Researchers in scientific institutions and industry are studying the effects of sound on human health. Noise and infrasound can have a negative impact on the human health, but it can also be useful for scientific research. Discover fascinating facts from the different areas of sound research.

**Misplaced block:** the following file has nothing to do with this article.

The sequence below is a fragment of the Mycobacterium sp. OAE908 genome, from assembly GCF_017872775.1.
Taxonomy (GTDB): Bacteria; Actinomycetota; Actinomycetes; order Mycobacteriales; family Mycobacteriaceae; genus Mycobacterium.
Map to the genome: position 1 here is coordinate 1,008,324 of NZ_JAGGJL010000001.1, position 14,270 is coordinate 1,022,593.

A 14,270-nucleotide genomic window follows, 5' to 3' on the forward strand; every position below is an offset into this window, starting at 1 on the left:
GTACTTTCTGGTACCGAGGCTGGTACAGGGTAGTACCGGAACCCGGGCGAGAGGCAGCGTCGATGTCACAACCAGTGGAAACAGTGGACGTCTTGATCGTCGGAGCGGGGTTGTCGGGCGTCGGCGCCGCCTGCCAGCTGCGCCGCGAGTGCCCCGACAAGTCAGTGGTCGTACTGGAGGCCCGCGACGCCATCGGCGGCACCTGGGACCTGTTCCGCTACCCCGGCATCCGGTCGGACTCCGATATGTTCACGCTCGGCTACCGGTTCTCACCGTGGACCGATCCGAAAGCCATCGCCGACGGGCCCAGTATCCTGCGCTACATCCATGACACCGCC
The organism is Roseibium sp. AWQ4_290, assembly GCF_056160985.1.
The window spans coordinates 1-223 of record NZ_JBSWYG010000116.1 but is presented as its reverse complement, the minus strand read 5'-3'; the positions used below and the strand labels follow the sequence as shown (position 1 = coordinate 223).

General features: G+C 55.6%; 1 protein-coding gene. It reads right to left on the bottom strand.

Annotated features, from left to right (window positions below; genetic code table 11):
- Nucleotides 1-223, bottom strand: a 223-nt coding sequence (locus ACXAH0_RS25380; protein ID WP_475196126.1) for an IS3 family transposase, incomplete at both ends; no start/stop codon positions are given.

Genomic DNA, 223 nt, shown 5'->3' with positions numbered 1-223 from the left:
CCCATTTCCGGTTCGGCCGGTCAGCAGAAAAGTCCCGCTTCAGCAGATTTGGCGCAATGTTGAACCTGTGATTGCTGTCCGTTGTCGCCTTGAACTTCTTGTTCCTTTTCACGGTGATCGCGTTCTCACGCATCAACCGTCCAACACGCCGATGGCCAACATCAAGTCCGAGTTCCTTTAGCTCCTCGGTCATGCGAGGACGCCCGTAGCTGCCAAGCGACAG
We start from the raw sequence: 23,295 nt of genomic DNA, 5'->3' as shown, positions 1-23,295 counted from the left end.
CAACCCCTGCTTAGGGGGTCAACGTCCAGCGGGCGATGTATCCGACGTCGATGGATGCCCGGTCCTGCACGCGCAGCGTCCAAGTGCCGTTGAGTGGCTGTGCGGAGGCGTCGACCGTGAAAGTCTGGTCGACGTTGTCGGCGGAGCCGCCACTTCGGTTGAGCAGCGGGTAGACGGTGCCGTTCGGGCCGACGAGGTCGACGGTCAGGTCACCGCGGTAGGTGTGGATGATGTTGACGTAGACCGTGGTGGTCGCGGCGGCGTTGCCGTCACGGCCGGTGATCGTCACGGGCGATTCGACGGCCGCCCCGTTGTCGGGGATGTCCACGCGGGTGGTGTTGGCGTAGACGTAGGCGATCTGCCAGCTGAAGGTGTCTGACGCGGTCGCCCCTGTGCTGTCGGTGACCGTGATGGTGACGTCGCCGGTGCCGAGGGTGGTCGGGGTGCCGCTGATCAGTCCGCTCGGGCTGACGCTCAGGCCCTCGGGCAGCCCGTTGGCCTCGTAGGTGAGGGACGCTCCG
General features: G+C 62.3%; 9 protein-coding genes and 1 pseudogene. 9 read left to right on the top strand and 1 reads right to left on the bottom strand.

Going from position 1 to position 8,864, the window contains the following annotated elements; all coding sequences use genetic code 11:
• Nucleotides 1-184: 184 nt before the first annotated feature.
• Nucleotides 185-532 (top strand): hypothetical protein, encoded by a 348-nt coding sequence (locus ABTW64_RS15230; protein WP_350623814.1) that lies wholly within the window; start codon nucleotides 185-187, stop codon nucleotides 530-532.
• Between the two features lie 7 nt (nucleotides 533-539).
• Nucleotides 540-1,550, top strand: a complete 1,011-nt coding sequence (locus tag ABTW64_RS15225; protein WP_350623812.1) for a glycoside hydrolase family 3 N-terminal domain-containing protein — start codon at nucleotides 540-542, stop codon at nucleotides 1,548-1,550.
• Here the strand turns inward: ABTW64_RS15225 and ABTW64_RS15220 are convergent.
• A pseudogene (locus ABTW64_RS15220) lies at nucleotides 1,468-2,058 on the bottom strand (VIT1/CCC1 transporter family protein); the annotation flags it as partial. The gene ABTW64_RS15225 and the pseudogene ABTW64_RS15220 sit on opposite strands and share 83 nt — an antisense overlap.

Loud noise makes us ill. This is something we've known for a long time. Sound scientist Professor Jürgen Hellbrück examines the effects of sound on human health. The psychologist is interested first in audible sound, which causes most complaints. But what about non-audible noise that is below the human hearing range, the so-called infrasound? Is this harmful too? For example, when air-conditioning systems or heat pumps in buildings are poorly insulated and produce a very high infrasound level? The fact of the matter is: infrasound is a natural phenomenon that surrounds us constantly. Waves, storms and volcanoes, for example, also produce infrasound. But many people still blame physical ailments on infrasound. Helicopters also produce infrasound, but it's usually the audible noise residents hear during night-time air rescue operations that they complain about. Engineers are trying to develop new technologies that will make helicopters significantly quieter. The sound of a product is also crucial for its sales success. This is why car producers invest enormous amounts of money and effort into studying the wind noise of their vehicles in acoustic wind tunnels. Join us to discover some fascinating facts from the different areas of sound research.